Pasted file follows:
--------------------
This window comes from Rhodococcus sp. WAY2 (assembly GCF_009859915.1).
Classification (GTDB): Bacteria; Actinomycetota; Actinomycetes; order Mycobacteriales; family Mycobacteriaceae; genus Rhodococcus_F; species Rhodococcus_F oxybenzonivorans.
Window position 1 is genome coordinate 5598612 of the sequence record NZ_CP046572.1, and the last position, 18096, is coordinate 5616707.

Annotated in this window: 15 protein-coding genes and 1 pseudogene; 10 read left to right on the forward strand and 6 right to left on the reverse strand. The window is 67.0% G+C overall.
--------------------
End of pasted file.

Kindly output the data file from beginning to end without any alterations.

This window comes from Rhodococcus sp. WAY2 (assembly GCF_009859915.1).
Classification (GTDB): Bacteria; Actinomycetota; Actinomycetes; order Mycobacteriales; family Mycobacteriaceae; genus Rhodococcus_F; species Rhodococcus_F oxybenzonivorans.
Window position 1 is genome coordinate 5598612 of the sequence record NZ_CP046572.1, and the last position, 18096, is coordinate 5616707.

Annotated in this window: 15 protein-coding genes and 1 pseudogene; 10 read left to right on the forward strand and 6 right to left on the reverse strand. The window is 67.0% G+C overall.